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Health & Wellbeing

Generally, food intake measurement relies on an individual’s ability to recall what and how much they ate, which has inherent limitations. This can be overcome using biomarkers, such as urine, which contains high amounts of data, and looks to be a promising new indicator of nutritional status.

In one study, a group of researchers from Imperial College London, Northwestern University, University of Illinois, and Murdoch University analysed metabolites in the urine to measure the health of an individual’s diet.

Funded by the U.S. National Institutes of Health and Health Data Research UK, the group of scientists analysed levels of 46 different metabolites in the urine of 1,848 people in the U.S, publishing their findings in the journal Nature Food.

The team illustrated the effectiveness of using metabolites in urine as an alternative approach to obtaining information on dietary patterns. Analysing the urinary metabolic profile of the individuals, they found that the 46 metabolites in urine accurately predicted healthy / unhealthy patterns, making the link between 46 metabolites in urine, as well as the types of foods and nutrients in the diet.

 urine test sample

Urine test sample 

The team believes that this technology could inspire healthy changes as health professionals could be better equipped to provide dietary advice tailored to their individual biological make-up. As Dr Isabel Garcia-Perez, author of the research also from Imperial’s Department of Metabolism, Digestion and Reproduction explained: ‘Our technology can provide crucial insights into how foods are processed by individuals in different ways.’

To build on this research, the same Imperial team, in collaboration with Newcastle University, Aberystwyth University, and Murdoch University, developed a five-minute test to measure the health of a person’s diet.

This five-minute test can reveal differences in urinary metabolites, generating a dietary metabotype score for each individual. As part of this research, 19 people were recruited to follow four different diets ranging from very healthy to unhealthy. The experiments indicated that the healthier their diet, the higher the DMS score, associating higher DMS score with lower blood sugar and a higher amount of energy excreted in the urine.

 Healthy heart

Heart in hands

Professor John Mathers, co-author of research and Director of the Human Nutrition Research Centre at Newcastle University said: ‘We show here how different people metabolise the same foods in highly individual ways. This has implications for understanding the development of nutrition-related diseases and for more personalised dietary advice to improve public health.’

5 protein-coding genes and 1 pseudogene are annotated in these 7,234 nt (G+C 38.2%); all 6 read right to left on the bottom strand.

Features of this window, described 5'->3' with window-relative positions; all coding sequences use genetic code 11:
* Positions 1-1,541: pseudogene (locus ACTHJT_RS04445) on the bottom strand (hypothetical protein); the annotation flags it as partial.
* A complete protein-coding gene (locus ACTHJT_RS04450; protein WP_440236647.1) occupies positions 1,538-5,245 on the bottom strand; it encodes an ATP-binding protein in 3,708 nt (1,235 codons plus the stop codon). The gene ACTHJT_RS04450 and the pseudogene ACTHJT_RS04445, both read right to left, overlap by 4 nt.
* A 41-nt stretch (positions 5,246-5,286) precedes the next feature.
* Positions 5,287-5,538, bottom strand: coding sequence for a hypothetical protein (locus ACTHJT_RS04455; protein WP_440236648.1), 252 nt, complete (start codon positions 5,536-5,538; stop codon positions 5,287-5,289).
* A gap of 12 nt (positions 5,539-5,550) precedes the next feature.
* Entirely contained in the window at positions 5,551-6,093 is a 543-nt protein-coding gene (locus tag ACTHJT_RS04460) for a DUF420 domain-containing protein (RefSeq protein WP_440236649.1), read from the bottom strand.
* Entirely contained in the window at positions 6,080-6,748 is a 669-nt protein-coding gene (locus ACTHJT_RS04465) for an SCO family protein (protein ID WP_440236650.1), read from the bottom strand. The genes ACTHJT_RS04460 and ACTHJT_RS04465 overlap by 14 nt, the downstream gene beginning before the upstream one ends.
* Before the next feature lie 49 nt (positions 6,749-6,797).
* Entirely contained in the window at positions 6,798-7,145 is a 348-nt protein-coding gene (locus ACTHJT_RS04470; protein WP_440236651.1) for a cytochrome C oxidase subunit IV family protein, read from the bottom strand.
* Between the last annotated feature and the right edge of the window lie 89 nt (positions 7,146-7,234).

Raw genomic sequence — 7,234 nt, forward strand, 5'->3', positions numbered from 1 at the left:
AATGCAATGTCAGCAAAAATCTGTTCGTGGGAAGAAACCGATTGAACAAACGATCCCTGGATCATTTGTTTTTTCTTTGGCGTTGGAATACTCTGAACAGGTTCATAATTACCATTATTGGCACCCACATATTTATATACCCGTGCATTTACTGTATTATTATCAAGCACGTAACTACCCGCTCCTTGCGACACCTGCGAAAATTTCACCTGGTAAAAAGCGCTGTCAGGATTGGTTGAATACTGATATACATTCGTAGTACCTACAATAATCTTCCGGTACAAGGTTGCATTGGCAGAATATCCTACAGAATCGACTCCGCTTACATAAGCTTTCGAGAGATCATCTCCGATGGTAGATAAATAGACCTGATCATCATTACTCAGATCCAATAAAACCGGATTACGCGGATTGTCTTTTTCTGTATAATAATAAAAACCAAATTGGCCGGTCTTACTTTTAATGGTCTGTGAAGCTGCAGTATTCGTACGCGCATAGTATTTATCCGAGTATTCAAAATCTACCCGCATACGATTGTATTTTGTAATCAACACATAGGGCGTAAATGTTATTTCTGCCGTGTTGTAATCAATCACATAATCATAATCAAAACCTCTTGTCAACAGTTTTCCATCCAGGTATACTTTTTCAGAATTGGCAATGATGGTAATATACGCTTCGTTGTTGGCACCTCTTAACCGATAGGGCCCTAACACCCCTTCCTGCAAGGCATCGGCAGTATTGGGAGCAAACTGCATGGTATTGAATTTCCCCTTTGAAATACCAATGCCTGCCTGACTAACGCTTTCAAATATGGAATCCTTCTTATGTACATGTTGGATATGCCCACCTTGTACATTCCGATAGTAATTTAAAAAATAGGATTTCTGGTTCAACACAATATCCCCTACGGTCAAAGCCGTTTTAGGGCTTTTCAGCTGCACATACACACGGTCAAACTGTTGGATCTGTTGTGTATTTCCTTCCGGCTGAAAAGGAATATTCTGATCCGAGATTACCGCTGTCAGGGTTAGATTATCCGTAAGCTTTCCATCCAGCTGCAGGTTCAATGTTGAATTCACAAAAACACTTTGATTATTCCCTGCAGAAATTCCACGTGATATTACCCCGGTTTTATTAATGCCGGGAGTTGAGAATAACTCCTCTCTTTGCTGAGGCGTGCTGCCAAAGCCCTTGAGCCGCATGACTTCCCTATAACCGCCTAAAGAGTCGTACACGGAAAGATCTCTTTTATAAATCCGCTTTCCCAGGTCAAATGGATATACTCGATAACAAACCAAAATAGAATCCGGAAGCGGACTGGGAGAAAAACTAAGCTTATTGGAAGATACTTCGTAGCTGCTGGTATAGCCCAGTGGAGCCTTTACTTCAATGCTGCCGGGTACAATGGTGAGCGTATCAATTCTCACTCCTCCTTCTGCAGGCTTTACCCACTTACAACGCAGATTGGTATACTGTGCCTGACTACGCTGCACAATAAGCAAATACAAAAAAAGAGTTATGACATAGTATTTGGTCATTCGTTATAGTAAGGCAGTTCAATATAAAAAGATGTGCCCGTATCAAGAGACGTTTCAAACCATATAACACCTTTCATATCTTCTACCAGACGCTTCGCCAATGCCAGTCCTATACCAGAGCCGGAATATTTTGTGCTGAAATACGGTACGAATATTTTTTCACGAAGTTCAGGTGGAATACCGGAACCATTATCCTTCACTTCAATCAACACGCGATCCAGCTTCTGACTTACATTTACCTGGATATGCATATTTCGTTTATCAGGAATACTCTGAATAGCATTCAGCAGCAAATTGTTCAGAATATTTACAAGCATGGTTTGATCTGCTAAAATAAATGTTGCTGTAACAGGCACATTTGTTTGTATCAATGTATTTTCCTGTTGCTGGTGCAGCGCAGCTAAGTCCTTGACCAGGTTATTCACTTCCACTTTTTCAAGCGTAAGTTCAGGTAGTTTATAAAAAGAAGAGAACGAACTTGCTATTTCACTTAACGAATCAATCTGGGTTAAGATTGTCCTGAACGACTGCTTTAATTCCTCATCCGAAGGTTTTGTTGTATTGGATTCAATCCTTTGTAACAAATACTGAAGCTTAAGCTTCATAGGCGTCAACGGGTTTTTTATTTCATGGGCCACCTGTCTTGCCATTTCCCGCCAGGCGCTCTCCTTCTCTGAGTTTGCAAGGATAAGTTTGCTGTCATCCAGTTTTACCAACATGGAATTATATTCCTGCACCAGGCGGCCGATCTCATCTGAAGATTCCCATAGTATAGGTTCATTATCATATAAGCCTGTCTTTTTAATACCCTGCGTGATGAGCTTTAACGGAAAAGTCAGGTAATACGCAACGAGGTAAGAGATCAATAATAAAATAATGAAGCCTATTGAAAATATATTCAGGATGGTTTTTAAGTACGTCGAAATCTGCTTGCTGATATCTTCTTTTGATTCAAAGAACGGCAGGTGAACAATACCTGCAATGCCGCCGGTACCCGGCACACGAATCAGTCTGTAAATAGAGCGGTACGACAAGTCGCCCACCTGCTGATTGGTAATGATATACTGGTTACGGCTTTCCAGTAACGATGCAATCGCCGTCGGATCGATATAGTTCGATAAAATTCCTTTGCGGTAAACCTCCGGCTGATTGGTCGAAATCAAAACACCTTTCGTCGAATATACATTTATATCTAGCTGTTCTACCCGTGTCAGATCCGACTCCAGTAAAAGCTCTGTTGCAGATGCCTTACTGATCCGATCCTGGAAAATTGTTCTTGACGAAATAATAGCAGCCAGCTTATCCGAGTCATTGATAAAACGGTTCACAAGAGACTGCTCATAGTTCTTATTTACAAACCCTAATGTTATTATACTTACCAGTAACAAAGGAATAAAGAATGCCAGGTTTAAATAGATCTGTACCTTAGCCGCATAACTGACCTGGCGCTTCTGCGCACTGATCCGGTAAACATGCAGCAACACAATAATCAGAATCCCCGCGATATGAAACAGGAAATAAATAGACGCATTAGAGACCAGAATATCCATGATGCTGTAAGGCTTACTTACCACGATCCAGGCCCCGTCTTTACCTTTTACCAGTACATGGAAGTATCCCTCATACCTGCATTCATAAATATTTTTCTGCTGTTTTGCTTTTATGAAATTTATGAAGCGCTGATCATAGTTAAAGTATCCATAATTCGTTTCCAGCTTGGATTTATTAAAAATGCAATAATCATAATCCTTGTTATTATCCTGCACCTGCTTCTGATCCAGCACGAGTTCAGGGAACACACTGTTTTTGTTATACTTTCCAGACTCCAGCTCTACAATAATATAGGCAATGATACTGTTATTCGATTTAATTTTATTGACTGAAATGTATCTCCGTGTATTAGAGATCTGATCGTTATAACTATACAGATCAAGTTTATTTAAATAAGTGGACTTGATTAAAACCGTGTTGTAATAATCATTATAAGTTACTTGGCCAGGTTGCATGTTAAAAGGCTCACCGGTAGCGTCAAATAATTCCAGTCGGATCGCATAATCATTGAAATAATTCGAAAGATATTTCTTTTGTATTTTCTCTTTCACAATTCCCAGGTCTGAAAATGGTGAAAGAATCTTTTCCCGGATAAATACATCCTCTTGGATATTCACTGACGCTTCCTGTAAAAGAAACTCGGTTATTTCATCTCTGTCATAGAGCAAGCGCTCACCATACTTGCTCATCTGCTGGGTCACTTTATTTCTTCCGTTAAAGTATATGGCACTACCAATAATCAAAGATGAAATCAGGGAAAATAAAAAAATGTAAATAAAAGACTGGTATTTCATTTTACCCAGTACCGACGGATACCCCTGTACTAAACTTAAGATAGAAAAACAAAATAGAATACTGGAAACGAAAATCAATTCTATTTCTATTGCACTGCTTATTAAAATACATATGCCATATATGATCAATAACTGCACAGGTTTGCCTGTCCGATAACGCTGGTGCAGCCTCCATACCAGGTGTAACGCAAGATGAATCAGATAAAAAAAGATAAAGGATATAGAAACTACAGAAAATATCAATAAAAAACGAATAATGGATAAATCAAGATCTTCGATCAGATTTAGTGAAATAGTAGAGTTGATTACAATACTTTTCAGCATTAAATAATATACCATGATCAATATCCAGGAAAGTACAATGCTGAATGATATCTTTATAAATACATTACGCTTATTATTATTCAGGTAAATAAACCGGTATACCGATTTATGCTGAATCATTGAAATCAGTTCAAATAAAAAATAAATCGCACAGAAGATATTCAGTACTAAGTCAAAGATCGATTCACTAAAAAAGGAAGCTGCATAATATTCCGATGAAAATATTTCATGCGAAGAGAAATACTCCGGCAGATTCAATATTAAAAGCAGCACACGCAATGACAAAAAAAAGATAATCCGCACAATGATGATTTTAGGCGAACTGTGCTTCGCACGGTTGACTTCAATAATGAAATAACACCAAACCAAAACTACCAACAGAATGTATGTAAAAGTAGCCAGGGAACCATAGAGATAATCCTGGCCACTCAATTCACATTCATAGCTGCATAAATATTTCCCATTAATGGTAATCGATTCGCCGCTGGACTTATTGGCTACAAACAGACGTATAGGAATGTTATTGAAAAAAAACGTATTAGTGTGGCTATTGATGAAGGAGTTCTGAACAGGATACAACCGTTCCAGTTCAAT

Health & Wellbeing

Generally, food intake measurement relies on an individual’s ability to recall what and how much they ate, which has inherent limitations. This can be overcome using biomarkers, such as urine, which contains high amounts of data, and looks to be a promising new indicator of nutritional status.

In one study, a group of researchers from Imperial College London, Northwestern University, University of Illinois, and Murdoch University analysed metabolites in the urine to measure the health of an individual’s diet.

Funded by the U.S. National Institutes of Health and Health Data Research UK, the group of scientists analysed levels of 46 different metabolites in the urine of 1,848 people in the U.S, publishing their findings in the journal Nature Food.

The team illustrated the effectiveness of using metabolites in urine as an alternative approach to obtaining information on dietary patterns. Analysing the urinary metabolic profile of the individuals, they found that the 46 metabolites in urine accurately predicted healthy / unhealthy patterns, making the link between 46 metabolites in urine, as well as the types of foods and nutrients in the diet.

 urine test sample

Urine test sample 

The team believes that this technology could inspire healthy changes as health professionals could be better equipped to provide dietary advice tailored to their individual biological make-up. As Dr Isabel Garcia-Perez, author of the research also from Imperial’s Department of Metabolism, Digestion and Reproduction explained: ‘Our technology can provide crucial insights into how foods are processed by individuals in different ways.’

To build on this research, the same Imperial team, in collaboration with Newcastle University, Aberystwyth University, and Murdoch University, developed a five-minute test to measure the health of a person’s diet.

This five-minute test can reveal differences in urinary metabolites, generating a dietary metabotype score for each individual. As part of this research, 19 people were recruited to follow four different diets ranging from very healthy to unhealthy. The experiments indicated that the healthier their diet, the higher the DMS score, associating higher DMS score with lower blood sugar and a higher amount of energy excreted in the urine.

 Healthy heart

Heart in hands

Professor John Mathers, co-author of research and Director of the Human Nutrition Research Centre at Newcastle University said: ‘We show here how different people metabolise the same foods in highly individual ways. This has implications for understanding the development of nutrition-related diseases and for more personalised dietary advice to improve public health.’


Health & Wellbeing

The week provides the opportunity for participants to promote overall awareness for the wide ranging aspects of wellbeing, including social, physical, emotional, financial, career and environmental.